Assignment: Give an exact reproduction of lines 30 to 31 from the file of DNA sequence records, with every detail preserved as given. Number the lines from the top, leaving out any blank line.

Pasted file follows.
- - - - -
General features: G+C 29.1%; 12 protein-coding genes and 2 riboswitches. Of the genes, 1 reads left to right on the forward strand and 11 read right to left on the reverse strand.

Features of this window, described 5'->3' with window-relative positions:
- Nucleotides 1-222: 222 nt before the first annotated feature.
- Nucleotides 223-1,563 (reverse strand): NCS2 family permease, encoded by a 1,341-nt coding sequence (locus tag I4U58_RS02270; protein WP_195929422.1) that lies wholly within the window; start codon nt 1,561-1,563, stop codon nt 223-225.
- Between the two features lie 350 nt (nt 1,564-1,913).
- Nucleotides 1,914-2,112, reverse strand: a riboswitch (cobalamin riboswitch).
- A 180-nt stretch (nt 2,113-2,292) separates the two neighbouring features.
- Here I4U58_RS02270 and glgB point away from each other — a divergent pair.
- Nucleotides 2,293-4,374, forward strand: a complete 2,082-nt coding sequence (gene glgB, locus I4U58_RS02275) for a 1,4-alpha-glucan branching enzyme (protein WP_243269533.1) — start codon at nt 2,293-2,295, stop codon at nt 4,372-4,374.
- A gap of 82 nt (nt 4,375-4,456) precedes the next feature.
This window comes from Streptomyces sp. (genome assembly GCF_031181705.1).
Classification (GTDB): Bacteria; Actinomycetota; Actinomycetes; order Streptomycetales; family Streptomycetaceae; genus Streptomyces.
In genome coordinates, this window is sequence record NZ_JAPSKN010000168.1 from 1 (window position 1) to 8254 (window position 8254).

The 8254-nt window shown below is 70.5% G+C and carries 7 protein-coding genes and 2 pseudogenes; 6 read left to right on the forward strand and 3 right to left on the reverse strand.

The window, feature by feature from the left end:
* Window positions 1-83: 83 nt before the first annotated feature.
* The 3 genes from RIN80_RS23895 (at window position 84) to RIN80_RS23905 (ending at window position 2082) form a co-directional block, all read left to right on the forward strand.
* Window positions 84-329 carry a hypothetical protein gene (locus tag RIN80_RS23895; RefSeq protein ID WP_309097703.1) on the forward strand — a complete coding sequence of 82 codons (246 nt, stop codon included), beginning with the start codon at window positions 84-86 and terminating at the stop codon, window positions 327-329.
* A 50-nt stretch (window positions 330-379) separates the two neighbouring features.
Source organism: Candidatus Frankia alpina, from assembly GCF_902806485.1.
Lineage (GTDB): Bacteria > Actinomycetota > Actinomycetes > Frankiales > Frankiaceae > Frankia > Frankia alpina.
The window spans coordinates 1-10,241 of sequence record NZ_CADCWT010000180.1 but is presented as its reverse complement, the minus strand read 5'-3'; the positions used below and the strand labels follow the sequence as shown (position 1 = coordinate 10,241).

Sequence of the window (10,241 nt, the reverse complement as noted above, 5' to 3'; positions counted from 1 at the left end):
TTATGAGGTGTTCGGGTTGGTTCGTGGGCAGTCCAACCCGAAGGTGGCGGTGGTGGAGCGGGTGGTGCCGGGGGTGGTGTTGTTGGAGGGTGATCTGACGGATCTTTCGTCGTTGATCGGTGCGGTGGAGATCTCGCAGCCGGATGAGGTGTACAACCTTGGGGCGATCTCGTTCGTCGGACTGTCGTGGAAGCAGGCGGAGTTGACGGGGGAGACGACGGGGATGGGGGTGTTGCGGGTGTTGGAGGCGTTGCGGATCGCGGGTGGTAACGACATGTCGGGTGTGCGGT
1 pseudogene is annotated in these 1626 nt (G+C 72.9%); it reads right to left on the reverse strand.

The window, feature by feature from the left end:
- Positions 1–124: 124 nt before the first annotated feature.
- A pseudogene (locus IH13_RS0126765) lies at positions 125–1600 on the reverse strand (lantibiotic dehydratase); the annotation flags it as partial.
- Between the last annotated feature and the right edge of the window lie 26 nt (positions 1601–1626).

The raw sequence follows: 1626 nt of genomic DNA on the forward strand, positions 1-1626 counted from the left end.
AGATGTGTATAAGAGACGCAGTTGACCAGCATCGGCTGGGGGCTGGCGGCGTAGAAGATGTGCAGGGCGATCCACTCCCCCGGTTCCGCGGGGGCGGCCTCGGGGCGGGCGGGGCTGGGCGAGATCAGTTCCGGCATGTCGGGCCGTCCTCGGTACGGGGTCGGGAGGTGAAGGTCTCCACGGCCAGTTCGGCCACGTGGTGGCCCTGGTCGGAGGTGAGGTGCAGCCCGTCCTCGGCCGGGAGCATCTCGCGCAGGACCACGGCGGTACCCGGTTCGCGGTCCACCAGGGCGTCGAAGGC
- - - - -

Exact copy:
The raw sequence follows: 1626 nt of genomic DNA on the forward strand, positions 1-1626 counted from the left end.
AGATGTGTATAAGAGACGCAGTTGACCAGCATCGGCTGGGGGCTGGCGGCGTAGAAGATGTGCAGGGCGATCCACTCCCCCGGTTCCGCGGGGGCGGCCTCGGGGCGGGCGGGGCTGGGCGAGATCAGTTCCGGCATGTCGGGCCGTCCTCGGTACGGGGTCGGGAGGTGAAGGTCTCCACGGCCAGTTCGGCCACGTGGTGGCCCTGGTCGGAGGTGAGGTGCAGCCCGTCCTCGGCCGGGAGCATCTCGCGCAGGACCACGGCGGTACCCGGTTCGCGGTCCACCAGGGCGTCGAAGGC